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I have an association,

Shop habtm Products
Product habtm Shops

Shop belongs_to Merchant

For convenience, I also declared a

Merchant has_many :products, :through=>:shops

In my products controller,

@products = current_user.merchant.products

When I <%=debug @products %>, the collection includes multiple copies of the same object.

Is this normal or have I screwed myself by declaring HABTM and has_many through together?

If this is normal, is there a way to call the products without duplicate entries appearing?

Thank you.


I realized this should be okay because the habtm is between Shops and Products. The Merchant has_many Products. Is it possible to call something like a product.merchant without setting a foreign key inside the product model?

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up vote 0 down vote accepted

This is the normal behaviour if your merchant has some shops that offer the same product.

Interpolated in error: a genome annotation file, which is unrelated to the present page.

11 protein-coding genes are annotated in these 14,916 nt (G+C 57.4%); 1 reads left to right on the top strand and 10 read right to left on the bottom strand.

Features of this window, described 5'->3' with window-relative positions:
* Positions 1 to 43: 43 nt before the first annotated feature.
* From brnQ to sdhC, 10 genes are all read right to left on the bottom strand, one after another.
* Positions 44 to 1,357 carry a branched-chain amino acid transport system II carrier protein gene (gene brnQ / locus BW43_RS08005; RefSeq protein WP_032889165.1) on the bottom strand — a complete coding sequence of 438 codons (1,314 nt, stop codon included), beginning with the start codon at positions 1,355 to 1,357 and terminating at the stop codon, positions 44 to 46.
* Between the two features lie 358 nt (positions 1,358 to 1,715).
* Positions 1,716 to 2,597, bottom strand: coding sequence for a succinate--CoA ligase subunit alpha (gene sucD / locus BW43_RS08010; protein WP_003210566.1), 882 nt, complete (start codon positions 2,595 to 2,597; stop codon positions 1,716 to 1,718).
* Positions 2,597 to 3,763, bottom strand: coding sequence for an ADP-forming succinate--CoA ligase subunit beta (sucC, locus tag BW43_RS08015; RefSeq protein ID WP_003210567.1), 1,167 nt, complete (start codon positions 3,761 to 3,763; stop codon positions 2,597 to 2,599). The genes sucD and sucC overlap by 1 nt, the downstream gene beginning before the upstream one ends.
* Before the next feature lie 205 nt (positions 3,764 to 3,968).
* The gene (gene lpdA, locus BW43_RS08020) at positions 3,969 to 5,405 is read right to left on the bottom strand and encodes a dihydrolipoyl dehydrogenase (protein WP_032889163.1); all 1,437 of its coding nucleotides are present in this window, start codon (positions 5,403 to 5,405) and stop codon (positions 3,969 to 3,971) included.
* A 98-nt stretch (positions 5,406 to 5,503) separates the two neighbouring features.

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Thanks for the quick response! Sorry to finish up, is it possible to call the reverse product.merchant? Essentially, it's like the real world. Merchant has many shops and many products, but 1 product model belongs to one merchant only. – daemonsy Mar 2 '12 at 8:22
You can define Product has_many :merchants, :through=>:shops. Then you will end up with a list of merchants on product.merchants that should contain the same merchant (maybe multiple times). But this only works if you ensure that all merchants are selling their own products only. I would suggest adding another relation Product belongs_to :merchant even if it is a bit redundant. Then you can call product.merchant. – iltempo Mar 2 '12 at 8:47
But in the last case, I would have to set a foreign_key inside Product model? I find that redundant as well. The product => merchant relationship should be defined already (though not strictly). – daemonsy Mar 2 '12 at 8:50

You can use distinct:

@products = current_user.merchant.products.distinct(:product_id)
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What's the difference between distinct and uniq? – daemonsy Mar 2 '12 at 8:52
distinct to do on SQL. uniq do it in ruby. You change the SQL with distinct. Not with uniq – shingara Mar 2 '12 at 8:59

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